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Title: A snake-like articulated robot for flexible access minimally invasive surgery : modelling, optimisation and kinematic control
Author: Vitiello, Valentina
ISNI:       0000 0004 2714 8435
Awarding Body: Imperial College London
Current Institution: Imperial College London
Date of Award: 2012
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The integration of robotic technologies in surgical instrumentation has contributed to the further development of Minimally Invasive Surgery (MIS) aimed at reducing the patient trauma and hospitalisation costs. Recent advances in imaging and mechatronics promise to enable the execution of more complex interventions through a single incision or natural orifice access. The main requirement for such procedures is the ability to reach the operative target through complex routes and curved anatomical pathways whilst maintaining adequate stability for tissue manipulation. A mechatronically controlled device with a high degree of articulation can potentially fulfil these requirements. However, the incorporation of a high number of Degrees-of-Freedom (DoFs) increases the control complexity of the system. The purpose of this thesis is to investigate different methods for reducing the control dimensionality of a hyper-redundant snake-like articulated robot for MIS. The design of the robot is based on a modular, flexible access platform featuring serially connected rigid links and a hybrid micromotor-tendon actuation strategy to construct independently addressable universal joints. A path length compensation scheme for reducing the backlash at the joint is presented, together with experimental evaluation of the joint positioning accuracy when using our proposed kinematic control. The integration of an extra translational DoF along the joint axis allows the performance of a hybrid 'inchworm-snake' locomotive scheme for self-propulsion of the device. This 'front-drive back-following' approach is implemented by actuating only one module at a time in a serial fashion. Therefore, the operator only needs to steer the distal tip of the device while the body of the robot follows the desired trajectory autonomously. Once the distal tip of the hyper-redundant device has reached the target operative site, the body of the robot has to adapt its shape to the surrounding moving organs while keeping the end-effector stable. A DoF minimisation algorithm is designed to identify the minimum number of joints to be simultaneously actuated to ensure shape conformance whilst simplifying the control complexity of the system. Finally, optimal kinematic configurations of the platform are derived for performing two specific single incision procedures. The results, based on workspace requirements estimated through pre-operative imaging of the patients, demonstrate the suitability of the system for such procedures. Results from in vivo experiments on porcine models are also provided to show the potential clinical value of the device.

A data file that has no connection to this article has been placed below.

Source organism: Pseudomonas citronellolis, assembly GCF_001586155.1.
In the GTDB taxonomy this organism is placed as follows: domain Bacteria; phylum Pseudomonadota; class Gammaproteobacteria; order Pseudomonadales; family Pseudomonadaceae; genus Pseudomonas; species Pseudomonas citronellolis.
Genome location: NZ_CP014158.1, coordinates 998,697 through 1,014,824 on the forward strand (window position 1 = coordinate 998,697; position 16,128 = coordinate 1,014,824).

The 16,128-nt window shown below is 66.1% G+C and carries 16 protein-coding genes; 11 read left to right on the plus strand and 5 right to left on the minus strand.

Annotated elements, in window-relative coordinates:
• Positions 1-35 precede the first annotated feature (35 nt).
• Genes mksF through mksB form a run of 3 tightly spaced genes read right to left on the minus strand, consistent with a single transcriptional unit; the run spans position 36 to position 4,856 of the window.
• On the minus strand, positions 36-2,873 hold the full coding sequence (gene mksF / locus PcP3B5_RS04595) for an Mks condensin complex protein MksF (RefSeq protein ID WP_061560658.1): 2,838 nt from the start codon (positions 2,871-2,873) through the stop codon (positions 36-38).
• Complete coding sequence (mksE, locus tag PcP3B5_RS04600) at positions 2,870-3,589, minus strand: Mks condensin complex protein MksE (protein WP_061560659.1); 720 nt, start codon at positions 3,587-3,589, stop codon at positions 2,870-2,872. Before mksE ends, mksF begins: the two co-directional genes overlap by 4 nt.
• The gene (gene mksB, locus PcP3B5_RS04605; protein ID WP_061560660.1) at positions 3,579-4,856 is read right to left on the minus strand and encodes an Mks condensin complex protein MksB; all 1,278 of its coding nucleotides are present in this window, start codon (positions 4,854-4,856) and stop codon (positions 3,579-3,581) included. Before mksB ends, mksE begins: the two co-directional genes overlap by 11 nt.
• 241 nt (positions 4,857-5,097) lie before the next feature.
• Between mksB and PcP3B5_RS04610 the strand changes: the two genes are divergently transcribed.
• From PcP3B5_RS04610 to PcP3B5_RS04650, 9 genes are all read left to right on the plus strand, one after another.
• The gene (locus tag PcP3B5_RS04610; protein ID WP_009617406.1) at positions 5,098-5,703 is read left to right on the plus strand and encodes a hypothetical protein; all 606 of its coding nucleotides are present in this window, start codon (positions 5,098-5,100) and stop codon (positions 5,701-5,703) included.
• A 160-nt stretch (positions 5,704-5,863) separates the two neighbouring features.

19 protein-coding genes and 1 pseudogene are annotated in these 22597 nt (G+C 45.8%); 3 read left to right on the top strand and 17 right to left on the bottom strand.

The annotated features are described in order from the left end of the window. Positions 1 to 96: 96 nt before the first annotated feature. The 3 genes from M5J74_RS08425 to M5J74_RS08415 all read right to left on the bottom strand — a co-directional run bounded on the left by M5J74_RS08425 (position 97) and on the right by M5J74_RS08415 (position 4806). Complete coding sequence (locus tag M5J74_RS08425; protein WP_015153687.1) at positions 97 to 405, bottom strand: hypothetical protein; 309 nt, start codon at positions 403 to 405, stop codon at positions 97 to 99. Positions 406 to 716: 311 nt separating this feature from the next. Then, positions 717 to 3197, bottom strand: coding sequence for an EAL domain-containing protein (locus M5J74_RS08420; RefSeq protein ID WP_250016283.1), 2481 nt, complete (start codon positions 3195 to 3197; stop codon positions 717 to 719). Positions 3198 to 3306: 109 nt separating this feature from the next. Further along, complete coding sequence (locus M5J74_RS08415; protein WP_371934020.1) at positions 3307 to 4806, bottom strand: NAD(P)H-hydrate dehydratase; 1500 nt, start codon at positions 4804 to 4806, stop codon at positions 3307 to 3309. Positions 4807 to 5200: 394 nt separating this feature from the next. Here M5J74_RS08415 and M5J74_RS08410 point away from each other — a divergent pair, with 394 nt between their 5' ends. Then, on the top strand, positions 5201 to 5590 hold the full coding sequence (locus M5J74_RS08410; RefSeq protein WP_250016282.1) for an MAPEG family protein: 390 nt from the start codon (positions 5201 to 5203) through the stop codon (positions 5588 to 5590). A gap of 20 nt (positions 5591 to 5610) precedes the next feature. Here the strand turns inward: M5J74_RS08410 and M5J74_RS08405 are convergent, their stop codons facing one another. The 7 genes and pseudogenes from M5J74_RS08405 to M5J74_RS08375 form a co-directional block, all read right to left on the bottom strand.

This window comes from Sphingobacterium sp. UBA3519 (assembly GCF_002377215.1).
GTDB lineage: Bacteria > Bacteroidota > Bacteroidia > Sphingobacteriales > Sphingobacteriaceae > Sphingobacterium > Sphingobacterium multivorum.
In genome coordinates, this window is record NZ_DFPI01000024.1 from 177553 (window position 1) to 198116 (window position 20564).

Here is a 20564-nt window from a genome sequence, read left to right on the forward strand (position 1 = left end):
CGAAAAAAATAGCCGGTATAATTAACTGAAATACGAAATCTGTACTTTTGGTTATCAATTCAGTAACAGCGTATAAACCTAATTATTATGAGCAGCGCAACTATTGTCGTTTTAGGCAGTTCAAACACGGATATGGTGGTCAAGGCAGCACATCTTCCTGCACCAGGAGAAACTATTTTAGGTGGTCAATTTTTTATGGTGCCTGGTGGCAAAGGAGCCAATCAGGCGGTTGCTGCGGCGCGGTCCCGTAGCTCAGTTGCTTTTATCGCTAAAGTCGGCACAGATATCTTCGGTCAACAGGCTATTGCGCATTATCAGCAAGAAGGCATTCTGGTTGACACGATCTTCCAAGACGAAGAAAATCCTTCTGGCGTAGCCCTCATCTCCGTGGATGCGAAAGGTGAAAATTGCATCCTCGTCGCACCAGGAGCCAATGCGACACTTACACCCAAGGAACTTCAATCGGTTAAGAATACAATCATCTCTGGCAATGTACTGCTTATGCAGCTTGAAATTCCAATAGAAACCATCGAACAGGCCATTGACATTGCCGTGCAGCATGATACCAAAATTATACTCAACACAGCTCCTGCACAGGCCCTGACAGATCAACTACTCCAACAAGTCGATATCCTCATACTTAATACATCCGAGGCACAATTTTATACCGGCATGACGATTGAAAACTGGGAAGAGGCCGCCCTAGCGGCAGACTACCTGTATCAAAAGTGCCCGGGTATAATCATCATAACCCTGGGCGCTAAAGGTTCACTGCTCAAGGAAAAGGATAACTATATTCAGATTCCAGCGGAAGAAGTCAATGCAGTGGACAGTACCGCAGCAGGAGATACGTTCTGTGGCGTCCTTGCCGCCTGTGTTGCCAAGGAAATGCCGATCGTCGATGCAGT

Supervisor: Yang, Guang-Zhong ; Elson, Dan Sponsor: Not available
Qualification Name: Thesis (Ph.D.) Qualification Level: Doctoral